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U.S. Posts Weakest Growth of Pandemic Recovery on Supply Woes -Breaking


© Reuters. U.S. Posts Experience the Lowest Growth of Pandemic Recovery on Supplies Woes

( — U.S. growth slows more than anticipated in third quarter. It is the weakest rate of recovery since the Pandemic. The slowing pace was caused by a snarling supply chain, and a rise in Covid-19. Investment and spending were halted.

Gross domestic product expanded at a 2% annualized rate following a 6.7% pace in the second quarter, the Commerce Department’s preliminary estimate showed Thursday. 

The deceleration reflected a sharp slowdown in personal consumption, which  grew at just a 1.6% pace after a rapid 12% jump in the prior period. Both goods and services spending were affected by transportation bottlenecks and rising prices.

According to a Bloomberg Survey of Economists, the median estimate for GDP growth was 2.6%. 

Recent data shows how supply shortages are limiting the U.S. economy. Producers are struggling to keep pace with the demand because they have fewer workers and lack necessary materials. Delta variant took another hit for service providers. 

Supply chain issues are likely to continue well into 2022. But, subventions for Covid-19 infections as well as higher savings will support household spending over the remaining three months. 

Consistent supply limitations, combined with other reopening effect have caused prices to rise for various products. This has raised concerns about the extent and timeframe of recent inflation.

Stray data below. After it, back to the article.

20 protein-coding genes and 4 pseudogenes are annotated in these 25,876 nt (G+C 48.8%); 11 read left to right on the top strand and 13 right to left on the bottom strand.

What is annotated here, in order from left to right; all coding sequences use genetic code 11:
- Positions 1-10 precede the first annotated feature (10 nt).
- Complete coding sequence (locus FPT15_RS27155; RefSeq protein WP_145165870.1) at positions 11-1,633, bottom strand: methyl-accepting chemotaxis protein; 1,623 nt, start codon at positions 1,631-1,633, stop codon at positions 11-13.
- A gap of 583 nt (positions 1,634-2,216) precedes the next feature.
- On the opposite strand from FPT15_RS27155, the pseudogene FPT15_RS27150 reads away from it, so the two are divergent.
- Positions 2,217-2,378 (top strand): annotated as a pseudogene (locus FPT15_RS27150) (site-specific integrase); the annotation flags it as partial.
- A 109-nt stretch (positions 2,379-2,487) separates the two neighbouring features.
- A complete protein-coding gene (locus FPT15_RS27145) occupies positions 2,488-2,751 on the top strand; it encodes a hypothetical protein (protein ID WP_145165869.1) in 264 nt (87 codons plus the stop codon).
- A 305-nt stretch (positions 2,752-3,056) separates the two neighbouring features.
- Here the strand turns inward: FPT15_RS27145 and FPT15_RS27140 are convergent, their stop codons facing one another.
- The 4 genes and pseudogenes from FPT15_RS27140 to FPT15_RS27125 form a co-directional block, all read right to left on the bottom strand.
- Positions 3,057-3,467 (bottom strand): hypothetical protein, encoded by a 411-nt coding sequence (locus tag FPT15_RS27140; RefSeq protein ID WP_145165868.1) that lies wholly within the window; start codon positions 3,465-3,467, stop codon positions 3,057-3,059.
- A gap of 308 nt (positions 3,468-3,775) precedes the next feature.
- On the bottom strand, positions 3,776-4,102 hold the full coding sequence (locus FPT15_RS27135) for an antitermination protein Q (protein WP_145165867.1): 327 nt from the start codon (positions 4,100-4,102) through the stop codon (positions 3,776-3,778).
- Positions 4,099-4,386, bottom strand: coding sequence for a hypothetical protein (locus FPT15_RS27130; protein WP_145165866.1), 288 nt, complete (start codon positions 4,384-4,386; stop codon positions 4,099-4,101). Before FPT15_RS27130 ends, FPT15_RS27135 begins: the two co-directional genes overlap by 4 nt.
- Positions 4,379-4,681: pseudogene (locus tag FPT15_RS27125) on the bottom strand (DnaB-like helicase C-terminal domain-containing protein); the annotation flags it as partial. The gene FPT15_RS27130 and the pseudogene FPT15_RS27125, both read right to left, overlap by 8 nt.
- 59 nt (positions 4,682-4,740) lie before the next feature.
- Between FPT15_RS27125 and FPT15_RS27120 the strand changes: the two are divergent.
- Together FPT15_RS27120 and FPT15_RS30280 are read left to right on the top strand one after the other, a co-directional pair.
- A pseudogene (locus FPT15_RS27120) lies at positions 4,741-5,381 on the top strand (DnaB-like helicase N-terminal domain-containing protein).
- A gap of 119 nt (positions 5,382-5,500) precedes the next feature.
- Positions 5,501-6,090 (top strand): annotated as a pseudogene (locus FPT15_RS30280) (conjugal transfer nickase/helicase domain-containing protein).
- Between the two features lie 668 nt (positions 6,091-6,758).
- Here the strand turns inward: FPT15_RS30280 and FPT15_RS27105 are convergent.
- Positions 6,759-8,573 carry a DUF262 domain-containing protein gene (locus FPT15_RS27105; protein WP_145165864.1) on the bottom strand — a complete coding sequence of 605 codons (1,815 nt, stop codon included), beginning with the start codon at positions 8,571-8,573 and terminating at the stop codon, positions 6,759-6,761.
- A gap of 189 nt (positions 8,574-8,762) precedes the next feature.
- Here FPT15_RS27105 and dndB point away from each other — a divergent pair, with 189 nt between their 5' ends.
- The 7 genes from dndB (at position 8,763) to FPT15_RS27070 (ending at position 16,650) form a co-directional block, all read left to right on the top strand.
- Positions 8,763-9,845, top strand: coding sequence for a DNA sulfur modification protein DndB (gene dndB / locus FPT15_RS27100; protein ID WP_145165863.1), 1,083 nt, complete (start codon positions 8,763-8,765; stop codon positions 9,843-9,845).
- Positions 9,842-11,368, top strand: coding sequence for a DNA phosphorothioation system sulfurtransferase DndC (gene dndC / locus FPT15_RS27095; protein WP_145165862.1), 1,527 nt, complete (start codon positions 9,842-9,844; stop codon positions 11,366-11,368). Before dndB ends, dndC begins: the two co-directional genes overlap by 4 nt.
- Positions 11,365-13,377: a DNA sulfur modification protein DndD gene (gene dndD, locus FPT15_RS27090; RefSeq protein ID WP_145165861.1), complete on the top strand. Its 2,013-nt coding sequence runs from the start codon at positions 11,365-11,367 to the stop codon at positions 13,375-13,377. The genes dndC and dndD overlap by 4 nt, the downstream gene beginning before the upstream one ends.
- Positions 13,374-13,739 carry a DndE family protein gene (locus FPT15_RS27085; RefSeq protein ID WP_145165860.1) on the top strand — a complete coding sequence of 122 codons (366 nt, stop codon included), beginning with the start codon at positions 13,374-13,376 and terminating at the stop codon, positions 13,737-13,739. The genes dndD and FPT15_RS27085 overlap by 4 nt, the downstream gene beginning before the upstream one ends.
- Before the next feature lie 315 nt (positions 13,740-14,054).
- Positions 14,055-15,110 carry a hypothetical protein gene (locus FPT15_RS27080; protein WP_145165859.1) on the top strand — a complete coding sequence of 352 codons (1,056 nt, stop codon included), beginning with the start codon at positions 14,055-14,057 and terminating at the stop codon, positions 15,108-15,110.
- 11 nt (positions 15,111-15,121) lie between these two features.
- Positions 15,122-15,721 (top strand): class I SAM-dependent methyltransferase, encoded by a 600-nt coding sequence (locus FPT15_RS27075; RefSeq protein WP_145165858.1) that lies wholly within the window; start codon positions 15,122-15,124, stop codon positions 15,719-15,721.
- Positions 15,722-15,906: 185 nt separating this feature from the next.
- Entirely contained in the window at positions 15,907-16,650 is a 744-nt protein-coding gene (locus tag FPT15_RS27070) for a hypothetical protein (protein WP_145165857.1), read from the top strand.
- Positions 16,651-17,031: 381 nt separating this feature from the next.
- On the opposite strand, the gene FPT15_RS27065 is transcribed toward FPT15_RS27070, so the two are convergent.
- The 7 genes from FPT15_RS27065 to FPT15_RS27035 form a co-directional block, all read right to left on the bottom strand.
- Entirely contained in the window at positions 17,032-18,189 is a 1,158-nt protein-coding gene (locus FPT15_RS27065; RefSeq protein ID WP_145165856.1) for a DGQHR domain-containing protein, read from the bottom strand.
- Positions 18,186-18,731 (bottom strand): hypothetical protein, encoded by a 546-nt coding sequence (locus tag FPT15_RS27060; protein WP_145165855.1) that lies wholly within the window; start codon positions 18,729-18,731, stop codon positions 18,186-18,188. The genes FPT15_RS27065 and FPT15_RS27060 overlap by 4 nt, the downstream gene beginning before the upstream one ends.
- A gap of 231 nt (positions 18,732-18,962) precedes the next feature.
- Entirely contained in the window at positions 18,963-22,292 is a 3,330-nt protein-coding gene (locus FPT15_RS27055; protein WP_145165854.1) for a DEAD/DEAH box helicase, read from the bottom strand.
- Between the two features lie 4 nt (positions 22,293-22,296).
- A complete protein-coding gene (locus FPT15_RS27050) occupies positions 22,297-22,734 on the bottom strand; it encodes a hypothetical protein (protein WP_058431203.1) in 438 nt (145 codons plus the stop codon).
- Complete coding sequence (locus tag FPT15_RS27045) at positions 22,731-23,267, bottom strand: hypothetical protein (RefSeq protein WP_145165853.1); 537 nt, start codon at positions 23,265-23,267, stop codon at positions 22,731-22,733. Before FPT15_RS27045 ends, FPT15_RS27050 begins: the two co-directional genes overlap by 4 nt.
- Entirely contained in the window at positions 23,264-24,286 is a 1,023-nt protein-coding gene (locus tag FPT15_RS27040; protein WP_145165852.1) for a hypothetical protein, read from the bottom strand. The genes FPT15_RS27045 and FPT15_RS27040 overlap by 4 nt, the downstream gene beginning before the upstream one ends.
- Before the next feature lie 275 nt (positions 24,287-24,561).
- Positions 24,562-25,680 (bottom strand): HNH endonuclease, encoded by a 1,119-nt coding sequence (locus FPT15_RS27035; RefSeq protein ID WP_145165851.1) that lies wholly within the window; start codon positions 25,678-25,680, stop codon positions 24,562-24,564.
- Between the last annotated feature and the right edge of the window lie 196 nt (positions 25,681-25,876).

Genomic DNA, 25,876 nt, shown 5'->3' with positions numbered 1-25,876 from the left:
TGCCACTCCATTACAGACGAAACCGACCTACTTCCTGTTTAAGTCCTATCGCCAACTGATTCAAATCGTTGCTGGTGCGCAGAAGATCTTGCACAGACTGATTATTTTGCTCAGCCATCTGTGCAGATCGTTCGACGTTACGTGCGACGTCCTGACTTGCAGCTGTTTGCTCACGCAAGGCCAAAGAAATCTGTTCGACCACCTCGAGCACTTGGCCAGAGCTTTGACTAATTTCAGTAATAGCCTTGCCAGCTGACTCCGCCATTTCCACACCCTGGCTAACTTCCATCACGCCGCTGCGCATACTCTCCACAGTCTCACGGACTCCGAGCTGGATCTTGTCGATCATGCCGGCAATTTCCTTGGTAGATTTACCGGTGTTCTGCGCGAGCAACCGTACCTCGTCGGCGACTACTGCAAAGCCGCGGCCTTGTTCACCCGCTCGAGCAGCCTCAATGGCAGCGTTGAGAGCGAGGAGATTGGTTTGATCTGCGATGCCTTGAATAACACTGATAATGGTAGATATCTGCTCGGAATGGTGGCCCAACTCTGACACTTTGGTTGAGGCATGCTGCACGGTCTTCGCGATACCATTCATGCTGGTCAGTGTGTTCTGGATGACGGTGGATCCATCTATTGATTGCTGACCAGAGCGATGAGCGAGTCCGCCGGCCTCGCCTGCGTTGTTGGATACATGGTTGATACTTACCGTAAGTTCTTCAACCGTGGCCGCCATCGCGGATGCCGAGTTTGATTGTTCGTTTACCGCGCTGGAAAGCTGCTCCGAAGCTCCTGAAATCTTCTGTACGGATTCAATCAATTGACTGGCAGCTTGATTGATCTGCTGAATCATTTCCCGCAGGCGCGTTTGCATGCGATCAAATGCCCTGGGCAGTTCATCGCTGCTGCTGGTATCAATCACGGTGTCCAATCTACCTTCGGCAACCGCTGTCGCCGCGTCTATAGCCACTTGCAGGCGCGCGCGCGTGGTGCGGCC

Federal Reserve officials closely monitor the personal consumption expenditures price Index, which excludes food and energy, but it remained elevated in last quarter. 

“We don’t see the raw material or the inflation environment slowing down in any way.” — 3M Co. CFO Monish Patolawala, Oct. 26 earnings call

“Consistent with the broader market, we are experiencing inflation pressure… Next year we anticipate a more challenging inflation environment.” — General Electric (NYSE:) Co.  CFO Carolina Dybeck Happe, Oct. 26 earnings call

“I think the headwinds and the increased distribution costs will certainly be with us into 2022.” — Kimberly-Clark Corp (NYSE:). Maria Henry (CFO), Oct. 25 earnings conference

“On the cost side of the equation… we do not see any meaningful improvement until well into 2022.” — Sherwin-Williams Co (NYSE:). October 26th earnings call by CEO John Morikis

“The risks are clearly now to longer and more persistent bottlenecks and thus to higher inflation,” Fed Chair Jerome Powell said last week. “We now see higher inflation and the bottlenecks lasting well into next year.


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